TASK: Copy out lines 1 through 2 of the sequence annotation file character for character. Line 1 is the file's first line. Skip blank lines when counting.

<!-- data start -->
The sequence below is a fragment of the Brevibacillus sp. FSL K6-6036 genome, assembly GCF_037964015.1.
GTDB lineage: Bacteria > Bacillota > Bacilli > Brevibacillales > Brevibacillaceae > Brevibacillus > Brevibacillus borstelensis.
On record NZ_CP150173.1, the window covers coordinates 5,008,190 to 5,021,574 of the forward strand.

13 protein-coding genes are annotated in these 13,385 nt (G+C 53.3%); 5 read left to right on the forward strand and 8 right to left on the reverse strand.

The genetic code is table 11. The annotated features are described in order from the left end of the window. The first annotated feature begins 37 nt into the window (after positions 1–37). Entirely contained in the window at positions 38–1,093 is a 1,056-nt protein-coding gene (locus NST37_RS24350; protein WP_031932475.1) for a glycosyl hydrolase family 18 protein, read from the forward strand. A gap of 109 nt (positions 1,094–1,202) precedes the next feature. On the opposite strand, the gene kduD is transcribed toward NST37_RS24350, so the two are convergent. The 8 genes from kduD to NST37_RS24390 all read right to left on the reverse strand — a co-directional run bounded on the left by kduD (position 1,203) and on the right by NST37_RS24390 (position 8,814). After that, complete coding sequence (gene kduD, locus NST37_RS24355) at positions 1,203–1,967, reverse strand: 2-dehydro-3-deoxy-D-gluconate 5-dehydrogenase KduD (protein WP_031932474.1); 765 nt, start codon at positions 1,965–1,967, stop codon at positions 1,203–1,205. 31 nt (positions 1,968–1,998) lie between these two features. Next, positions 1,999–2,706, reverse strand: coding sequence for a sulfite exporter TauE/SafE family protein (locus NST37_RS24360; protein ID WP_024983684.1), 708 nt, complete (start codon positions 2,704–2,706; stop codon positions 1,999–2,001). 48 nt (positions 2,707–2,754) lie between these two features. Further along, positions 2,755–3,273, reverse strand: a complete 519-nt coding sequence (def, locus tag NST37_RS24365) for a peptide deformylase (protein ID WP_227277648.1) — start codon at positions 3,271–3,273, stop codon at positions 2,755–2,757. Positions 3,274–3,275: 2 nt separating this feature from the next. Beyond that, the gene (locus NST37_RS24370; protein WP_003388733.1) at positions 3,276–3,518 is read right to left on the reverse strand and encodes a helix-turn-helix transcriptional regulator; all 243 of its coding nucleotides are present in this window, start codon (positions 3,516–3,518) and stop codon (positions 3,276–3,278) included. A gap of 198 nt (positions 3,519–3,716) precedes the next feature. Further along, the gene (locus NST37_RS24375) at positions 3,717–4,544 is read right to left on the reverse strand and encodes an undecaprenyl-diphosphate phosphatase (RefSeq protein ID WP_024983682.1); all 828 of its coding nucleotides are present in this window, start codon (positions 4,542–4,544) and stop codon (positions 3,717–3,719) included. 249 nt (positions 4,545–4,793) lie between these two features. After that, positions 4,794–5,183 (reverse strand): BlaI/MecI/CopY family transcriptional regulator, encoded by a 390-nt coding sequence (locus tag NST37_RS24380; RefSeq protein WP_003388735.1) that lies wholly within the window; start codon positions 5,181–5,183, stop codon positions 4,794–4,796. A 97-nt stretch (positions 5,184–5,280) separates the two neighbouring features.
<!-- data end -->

The sequence below is a fragment of the Brevibacillus sp. FSL K6-6036 genome, assembly GCF_037964015.1.
GTDB lineage: Bacteria > Bacillota > Bacilli > Brevibacillales > Brevibacillaceae > Brevibacillus > Brevibacillus borstelensis.